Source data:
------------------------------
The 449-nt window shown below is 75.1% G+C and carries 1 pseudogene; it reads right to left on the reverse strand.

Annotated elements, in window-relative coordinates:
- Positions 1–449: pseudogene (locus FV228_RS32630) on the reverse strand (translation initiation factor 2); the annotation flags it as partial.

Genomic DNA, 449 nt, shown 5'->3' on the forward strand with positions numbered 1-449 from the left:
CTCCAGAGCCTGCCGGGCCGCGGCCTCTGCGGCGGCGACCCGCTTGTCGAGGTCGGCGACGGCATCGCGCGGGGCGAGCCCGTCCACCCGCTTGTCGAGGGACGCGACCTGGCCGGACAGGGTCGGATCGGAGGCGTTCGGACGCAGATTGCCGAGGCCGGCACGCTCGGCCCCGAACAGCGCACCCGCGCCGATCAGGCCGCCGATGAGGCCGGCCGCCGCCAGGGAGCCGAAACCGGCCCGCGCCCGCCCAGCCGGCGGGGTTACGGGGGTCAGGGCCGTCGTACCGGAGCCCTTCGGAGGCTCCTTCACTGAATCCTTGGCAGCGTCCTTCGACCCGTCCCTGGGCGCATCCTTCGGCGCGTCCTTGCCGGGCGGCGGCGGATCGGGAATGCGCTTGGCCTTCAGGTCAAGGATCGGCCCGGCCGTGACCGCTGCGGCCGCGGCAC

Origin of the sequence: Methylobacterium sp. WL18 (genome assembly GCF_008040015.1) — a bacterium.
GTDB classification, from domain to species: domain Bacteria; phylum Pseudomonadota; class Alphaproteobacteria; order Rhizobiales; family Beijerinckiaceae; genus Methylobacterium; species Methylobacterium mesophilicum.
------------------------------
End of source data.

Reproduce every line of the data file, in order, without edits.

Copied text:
The 449-nt window shown below is 75.1% G+C and carries 1 pseudogene; it reads right to left on the reverse strand.

Annotated elements, in window-relative coordinates:
- Positions 1–449: pseudogene (locus FV228_RS32630) on the reverse strand (translation initiation factor 2); the annotation flags it as partial.

Genomic DNA, 449 nt, shown 5'->3' on the forward strand with positions numbered 1-449 from the left:
CTCCAGAGCCTGCCGGGCCGCGGCCTCTGCGGCGGCGACCCGCTTGTCGAGGTCGGCGACGGCATCGCGCGGGGCGAGCCCGTCCACCCGCTTGTCGAGGGACGCGACCTGGCCGGACAGGGTCGGATCGGAGGCGTTCGGACGCAGATTGCCGAGGCCGGCACGCTCGGCCCCGAACAGCGCACCCGCGCCGATCAGGCCGCCGATGAGGCCGGCCGCCGCCAGGGAGCCGAAACCGGCCCGCGCCCGCCCAGCCGGCGGGGTTACGGGGGTCAGGGCCGTCGTACCGGAGCCCTTCGGAGGCTCCTTCACTGAATCCTTGGCAGCGTCCTTCGACCCGTCCCTGGGCGCATCCTTCGGCGCGTCCTTGCCGGGCGGCGGCGGATCGGGAATGCGCTTGGCCTTCAGGTCAAGGATCGGCCCGGCCGTGACCGCTGCGGCCGCGGCAC

Origin of the sequence: Methylobacterium sp. WL18 (genome assembly GCF_008040015.1) — a bacterium.
GTDB classification, from domain to species: domain Bacteria; phylum Pseudomonadota; class Alphaproteobacteria; order Rhizobiales; family Beijerinckiaceae; genus Methylobacterium; species Methylobacterium mesophilicum.